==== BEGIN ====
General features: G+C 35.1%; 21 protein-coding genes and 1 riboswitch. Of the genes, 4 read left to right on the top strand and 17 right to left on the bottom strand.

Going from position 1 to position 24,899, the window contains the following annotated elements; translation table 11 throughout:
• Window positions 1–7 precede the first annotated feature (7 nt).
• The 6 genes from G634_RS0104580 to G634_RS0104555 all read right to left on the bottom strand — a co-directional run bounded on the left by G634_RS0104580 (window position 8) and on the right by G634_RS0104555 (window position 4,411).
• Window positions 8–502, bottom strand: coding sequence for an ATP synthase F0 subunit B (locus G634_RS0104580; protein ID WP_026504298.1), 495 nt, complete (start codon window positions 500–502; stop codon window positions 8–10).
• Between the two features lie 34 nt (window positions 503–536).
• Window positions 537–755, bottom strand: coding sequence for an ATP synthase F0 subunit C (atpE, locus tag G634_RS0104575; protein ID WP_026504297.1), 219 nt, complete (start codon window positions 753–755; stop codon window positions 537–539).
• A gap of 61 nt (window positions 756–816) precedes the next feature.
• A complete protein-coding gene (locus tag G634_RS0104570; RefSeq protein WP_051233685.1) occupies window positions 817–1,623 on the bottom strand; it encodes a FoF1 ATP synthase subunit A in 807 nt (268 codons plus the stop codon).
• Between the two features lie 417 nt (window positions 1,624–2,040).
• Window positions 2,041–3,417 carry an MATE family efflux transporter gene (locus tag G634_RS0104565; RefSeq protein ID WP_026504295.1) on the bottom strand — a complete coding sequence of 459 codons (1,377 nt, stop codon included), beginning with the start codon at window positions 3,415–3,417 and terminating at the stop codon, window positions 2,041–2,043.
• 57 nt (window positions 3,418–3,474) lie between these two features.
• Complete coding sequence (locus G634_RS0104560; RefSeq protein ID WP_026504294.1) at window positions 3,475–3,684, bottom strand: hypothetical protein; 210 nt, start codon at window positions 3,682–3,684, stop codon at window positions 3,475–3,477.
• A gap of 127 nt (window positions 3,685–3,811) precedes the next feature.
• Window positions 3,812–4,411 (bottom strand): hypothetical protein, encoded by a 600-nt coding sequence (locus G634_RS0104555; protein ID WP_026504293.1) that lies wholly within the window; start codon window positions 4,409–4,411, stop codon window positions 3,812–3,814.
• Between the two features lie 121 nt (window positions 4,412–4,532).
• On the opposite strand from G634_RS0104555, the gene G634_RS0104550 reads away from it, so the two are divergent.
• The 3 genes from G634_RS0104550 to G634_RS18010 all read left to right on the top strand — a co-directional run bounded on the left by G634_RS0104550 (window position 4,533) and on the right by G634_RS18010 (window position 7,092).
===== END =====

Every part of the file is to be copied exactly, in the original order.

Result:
General features: G+C 35.1%; 21 protein-coding genes and 1 riboswitch. Of the genes, 4 read left to right on the top strand and 17 right to left on the bottom strand.

Going from position 1 to position 24,899, the window contains the following annotated elements; translation table 11 throughout:
• Window positions 1–7 precede the first annotated feature (7 nt).
• The 6 genes from G634_RS0104580 to G634_RS0104555 all read right to left on the bottom strand — a co-directional run bounded on the left by G634_RS0104580 (window position 8) and on the right by G634_RS0104555 (window position 4,411).
• Window positions 8–502, bottom strand: coding sequence for an ATP synthase F0 subunit B (locus G634_RS0104580; protein ID WP_026504298.1), 495 nt, complete (start codon window positions 500–502; stop codon window positions 8–10).
• Between the two features lie 34 nt (window positions 503–536).
• Window positions 537–755, bottom strand: coding sequence for an ATP synthase F0 subunit C (atpE, locus tag G634_RS0104575; protein ID WP_026504297.1), 219 nt, complete (start codon window positions 753–755; stop codon window positions 537–539).
• A gap of 61 nt (window positions 756–816) precedes the next feature.
• A complete protein-coding gene (locus tag G634_RS0104570; RefSeq protein WP_051233685.1) occupies window positions 817–1,623 on the bottom strand; it encodes a FoF1 ATP synthase subunit A in 807 nt (268 codons plus the stop codon).
• Between the two features lie 417 nt (window positions 1,624–2,040).
• Window positions 2,041–3,417 carry an MATE family efflux transporter gene (locus tag G634_RS0104565; RefSeq protein ID WP_026504295.1) on the bottom strand — a complete coding sequence of 459 codons (1,377 nt, stop codon included), beginning with the start codon at window positions 3,415–3,417 and terminating at the stop codon, window positions 2,041–2,043.
• 57 nt (window positions 3,418–3,474) lie between these two features.
• Complete coding sequence (locus G634_RS0104560; RefSeq protein ID WP_026504294.1) at window positions 3,475–3,684, bottom strand: hypothetical protein; 210 nt, start codon at window positions 3,682–3,684, stop codon at window positions 3,475–3,477.
• A gap of 127 nt (window positions 3,685–3,811) precedes the next feature.
• Window positions 3,812–4,411 (bottom strand): hypothetical protein, encoded by a 600-nt coding sequence (locus G634_RS0104555; protein ID WP_026504293.1) that lies wholly within the window; start codon window positions 4,409–4,411, stop codon window positions 3,812–3,814.
• Between the two features lie 121 nt (window positions 4,412–4,532).
• On the opposite strand from G634_RS0104555, the gene G634_RS0104550 reads away from it, so the two are divergent.
• The 3 genes from G634_RS0104550 to G634_RS18010 all read left to right on the top strand — a co-directional run bounded on the left by G634_RS0104550 (window position 4,533) and on the right by G634_RS18010 (window position 7,092).